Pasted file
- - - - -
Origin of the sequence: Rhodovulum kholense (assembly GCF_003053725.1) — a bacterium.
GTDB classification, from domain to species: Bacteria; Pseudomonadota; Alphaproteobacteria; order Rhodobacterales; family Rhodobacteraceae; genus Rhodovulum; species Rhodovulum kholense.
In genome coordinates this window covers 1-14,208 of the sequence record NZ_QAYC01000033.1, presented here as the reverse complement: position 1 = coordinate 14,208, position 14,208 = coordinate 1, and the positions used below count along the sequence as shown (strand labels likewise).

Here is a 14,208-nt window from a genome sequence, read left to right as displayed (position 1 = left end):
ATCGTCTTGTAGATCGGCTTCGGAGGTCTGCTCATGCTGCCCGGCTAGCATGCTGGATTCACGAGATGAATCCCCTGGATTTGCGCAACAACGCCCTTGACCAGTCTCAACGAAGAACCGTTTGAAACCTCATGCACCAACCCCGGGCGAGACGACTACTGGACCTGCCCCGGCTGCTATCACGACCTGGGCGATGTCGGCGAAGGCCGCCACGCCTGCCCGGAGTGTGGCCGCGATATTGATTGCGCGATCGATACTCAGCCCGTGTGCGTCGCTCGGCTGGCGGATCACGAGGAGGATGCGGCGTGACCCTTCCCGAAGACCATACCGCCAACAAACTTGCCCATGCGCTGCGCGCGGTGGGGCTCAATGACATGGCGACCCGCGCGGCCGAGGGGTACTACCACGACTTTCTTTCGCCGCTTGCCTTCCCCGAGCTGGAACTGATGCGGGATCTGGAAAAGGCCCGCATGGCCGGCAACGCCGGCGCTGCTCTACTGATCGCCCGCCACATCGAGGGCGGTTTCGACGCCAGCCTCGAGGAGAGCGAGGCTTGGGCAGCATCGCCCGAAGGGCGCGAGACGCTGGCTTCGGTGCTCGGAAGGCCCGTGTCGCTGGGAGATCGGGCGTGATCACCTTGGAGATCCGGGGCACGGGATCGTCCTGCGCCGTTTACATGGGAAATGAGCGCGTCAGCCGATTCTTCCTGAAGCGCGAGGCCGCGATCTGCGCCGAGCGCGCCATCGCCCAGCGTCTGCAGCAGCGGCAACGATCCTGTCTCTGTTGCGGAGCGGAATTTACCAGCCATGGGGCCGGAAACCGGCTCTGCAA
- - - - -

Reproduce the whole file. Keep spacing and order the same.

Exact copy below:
Origin of the sequence: Rhodovulum kholense (assembly GCF_003053725.1) — a bacterium.
GTDB classification, from domain to species: Bacteria; Pseudomonadota; Alphaproteobacteria; order Rhodobacterales; family Rhodobacteraceae; genus Rhodovulum; species Rhodovulum kholense.
In genome coordinates this window covers 1-14,208 of the sequence record NZ_QAYC01000033.1, presented here as the reverse complement: position 1 = coordinate 14,208, position 14,208 = coordinate 1, and the positions used below count along the sequence as shown (strand labels likewise).

Here is a 14,208-nt window from a genome sequence, read left to right as displayed (position 1 = left end):
ATCGTCTTGTAGATCGGCTTCGGAGGTCTGCTCATGCTGCCCGGCTAGCATGCTGGATTCACGAGATGAATCCCCTGGATTTGCGCAACAACGCCCTTGACCAGTCTCAACGAAGAACCGTTTGAAACCTCATGCACCAACCCCGGGCGAGACGACTACTGGACCTGCCCCGGCTGCTATCACGACCTGGGCGATGTCGGCGAAGGCCGCCACGCCTGCCCGGAGTGTGGCCGCGATATTGATTGCGCGATCGATACTCAGCCCGTGTGCGTCGCTCGGCTGGCGGATCACGAGGAGGATGCGGCGTGACCCTTCCCGAAGACCATACCGCCAACAAACTTGCCCATGCGCTGCGCGCGGTGGGGCTCAATGACATGGCGACCCGCGCGGCCGAGGGGTACTACCACGACTTTCTTTCGCCGCTTGCCTTCCCCGAGCTGGAACTGATGCGGGATCTGGAAAAGGCCCGCATGGCCGGCAACGCCGGCGCTGCTCTACTGATCGCCCGCCACATCGAGGGCGGTTTCGACGCCAGCCTCGAGGAGAGCGAGGCTTGGGCAGCATCGCCCGAAGGGCGCGAGACGCTGGCTTCGGTGCTCGGAAGGCCCGTGTCGCTGGGAGATCGGGCGTGATCACCTTGGAGATCCGGGGCACGGGATCGTCCTGCGCCGTTTACATGGGAAATGAGCGCGTCAGCCGATTCTTCCTGAAGCGCGAGGCCGCGATCTGCGCCGAGCGCGCCATCGCCCAGCGTCTGCAGCAGCGGCAACGATCCTGTCTCTGTTGCGGAGCGGAATTTACCAGCCATGGGGCCGGAAACCGGCTCTGCAA